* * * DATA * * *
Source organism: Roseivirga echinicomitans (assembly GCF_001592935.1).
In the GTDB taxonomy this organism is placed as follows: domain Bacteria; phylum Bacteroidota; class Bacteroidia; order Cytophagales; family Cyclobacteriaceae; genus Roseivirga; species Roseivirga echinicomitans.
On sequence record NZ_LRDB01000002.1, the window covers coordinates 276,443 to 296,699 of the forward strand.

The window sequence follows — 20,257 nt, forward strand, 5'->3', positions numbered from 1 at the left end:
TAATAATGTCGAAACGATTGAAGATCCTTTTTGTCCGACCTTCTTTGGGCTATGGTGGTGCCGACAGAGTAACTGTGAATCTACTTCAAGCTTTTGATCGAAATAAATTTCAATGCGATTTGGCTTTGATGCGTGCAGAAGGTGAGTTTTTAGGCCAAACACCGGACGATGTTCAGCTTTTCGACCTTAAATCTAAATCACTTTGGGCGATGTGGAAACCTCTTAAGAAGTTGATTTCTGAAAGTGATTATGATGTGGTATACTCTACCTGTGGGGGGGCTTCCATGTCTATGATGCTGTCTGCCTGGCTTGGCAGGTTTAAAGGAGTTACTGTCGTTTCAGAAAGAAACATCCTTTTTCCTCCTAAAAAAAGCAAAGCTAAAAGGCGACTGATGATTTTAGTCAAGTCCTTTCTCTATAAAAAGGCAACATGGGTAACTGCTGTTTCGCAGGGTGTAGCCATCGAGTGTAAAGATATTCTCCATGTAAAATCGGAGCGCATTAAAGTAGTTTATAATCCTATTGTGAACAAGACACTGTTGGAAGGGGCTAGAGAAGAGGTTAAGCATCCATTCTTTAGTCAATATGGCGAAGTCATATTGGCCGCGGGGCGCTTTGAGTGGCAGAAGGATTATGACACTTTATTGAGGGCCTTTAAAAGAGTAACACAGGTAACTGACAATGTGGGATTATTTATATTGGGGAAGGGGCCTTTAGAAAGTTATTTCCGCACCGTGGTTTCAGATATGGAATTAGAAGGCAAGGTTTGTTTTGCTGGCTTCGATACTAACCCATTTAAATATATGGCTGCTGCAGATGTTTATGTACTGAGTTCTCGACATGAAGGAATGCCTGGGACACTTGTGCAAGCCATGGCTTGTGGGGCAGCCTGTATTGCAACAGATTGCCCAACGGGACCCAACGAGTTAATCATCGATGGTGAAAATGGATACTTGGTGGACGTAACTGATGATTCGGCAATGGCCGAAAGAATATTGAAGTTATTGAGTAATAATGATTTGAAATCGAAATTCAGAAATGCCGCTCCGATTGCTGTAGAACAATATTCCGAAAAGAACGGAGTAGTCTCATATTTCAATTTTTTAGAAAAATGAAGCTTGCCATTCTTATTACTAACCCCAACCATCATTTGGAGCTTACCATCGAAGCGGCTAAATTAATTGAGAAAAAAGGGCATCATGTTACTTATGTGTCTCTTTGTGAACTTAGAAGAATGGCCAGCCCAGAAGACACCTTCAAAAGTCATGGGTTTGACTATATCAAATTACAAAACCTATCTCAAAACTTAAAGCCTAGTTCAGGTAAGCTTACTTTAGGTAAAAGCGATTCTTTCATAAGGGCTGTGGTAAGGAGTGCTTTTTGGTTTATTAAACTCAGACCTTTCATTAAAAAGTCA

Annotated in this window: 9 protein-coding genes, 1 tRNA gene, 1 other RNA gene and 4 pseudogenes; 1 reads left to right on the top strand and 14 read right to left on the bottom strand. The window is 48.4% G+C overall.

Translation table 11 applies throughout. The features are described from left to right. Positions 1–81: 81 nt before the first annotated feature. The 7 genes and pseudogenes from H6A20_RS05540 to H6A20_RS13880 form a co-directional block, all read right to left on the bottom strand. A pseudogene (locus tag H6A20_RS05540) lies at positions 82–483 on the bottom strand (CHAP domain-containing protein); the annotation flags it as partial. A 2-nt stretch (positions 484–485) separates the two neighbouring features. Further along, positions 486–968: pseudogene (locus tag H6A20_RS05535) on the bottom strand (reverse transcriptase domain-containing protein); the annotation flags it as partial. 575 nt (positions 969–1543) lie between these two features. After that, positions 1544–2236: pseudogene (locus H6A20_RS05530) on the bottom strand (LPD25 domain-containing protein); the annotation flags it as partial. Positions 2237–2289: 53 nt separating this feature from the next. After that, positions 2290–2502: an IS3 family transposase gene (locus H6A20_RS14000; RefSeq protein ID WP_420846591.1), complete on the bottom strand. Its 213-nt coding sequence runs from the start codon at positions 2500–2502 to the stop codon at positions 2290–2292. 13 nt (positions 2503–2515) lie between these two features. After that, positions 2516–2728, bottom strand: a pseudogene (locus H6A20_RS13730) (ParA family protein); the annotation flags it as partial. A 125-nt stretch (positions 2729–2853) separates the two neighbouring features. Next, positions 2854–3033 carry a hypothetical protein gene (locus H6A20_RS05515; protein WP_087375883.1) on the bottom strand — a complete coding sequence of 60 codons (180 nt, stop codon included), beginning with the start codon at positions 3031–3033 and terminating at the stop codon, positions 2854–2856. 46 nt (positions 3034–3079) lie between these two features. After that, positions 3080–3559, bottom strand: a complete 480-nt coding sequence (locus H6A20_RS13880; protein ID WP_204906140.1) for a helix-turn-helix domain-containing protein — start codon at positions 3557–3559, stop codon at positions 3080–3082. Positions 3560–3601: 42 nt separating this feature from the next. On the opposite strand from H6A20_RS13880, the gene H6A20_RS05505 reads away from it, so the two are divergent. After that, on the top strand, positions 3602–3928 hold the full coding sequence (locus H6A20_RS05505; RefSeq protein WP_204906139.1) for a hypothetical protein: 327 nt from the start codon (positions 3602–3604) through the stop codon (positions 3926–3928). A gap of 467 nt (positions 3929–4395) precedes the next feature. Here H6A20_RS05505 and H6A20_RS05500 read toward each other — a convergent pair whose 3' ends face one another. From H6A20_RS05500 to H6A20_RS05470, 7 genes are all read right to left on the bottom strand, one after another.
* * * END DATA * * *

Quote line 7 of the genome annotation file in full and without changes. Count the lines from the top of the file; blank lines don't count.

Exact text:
Translation table 11 applies throughout. The features are described from left to right. Positions 1–81: 81 nt before the first annotated feature. The 7 genes and pseudogenes from H6A20_RS05540 to H6A20_RS13880 form a co-directional block, all read right to left on the bottom strand. A pseudogene (locus tag H6A20_RS05540) lies at positions 82–483 on the bottom strand (CHAP domain-containing protein); the annotation flags it as partial. A 2-nt stretch (positions 484–485) separates the two neighbouring features. Further along, positions 486–968: pseudogene (locus tag H6A20_RS05535) on the bottom strand (reverse transcriptase domain-containing protein); the annotation flags it as partial. 575 nt (positions 969–1543) lie between these two features. After that, positions 1544–2236: pseudogene (locus H6A20_RS05530) on the bottom strand (LPD25 domain-containing protein); the annotation flags it as partial. Positions 2237–2289: 53 nt separating this feature from the next. After that, positions 2290–2502: an IS3 family transposase gene (locus H6A20_RS14000; RefSeq protein ID WP_420846591.1), complete on the bottom strand. Its 213-nt coding sequence runs from the start codon at positions 2500–2502 to the stop codon at positions 2290–2292. 13 nt (positions 2503–2515) lie between these two features. After that, positions 2516–2728, bottom strand: a pseudogene (locus H6A20_RS13730) (ParA family protein); the annotation flags it as partial. A 125-nt stretch (positions 2729–2853) separates the two neighbouring features. Next, positions 2854–3033 carry a hypothetical protein gene (locus H6A20_RS05515; protein WP_087375883.1) on the bottom strand — a complete coding sequence of 60 codons (180 nt, stop codon included), beginning with the start codon at positions 3031–3033 and terminating at the stop codon, positions 2854–2856. 46 nt (positions 3034–3079) lie between these two features. After that, positions 3080–3559, bottom strand: a complete 480-nt coding sequence (locus H6A20_RS13880; protein ID WP_204906140.1) for a helix-turn-helix domain-containing protein — start codon at positions 3557–3559, stop codon at positions 3080–3082. Positions 3560–3601: 42 nt separating this feature from the next. On the opposite strand from H6A20_RS13880, the gene H6A20_RS05505 reads away from it, so the two are divergent. After that, on the top strand, positions 3602–3928 hold the full coding sequence (locus H6A20_RS05505; RefSeq protein WP_204906139.1) for a hypothetical protein: 327 nt from the start codon (positions 3602–3604) through the stop codon (positions 3926–3928). A gap of 467 nt (positions 3929–4395) precedes the next feature. Here H6A20_RS05505 and H6A20_RS05500 read toward each other — a convergent pair whose 3' ends face one another. From H6A20_RS05500 to H6A20_RS05470, 7 genes are all read right to left on the bottom strand, one after another.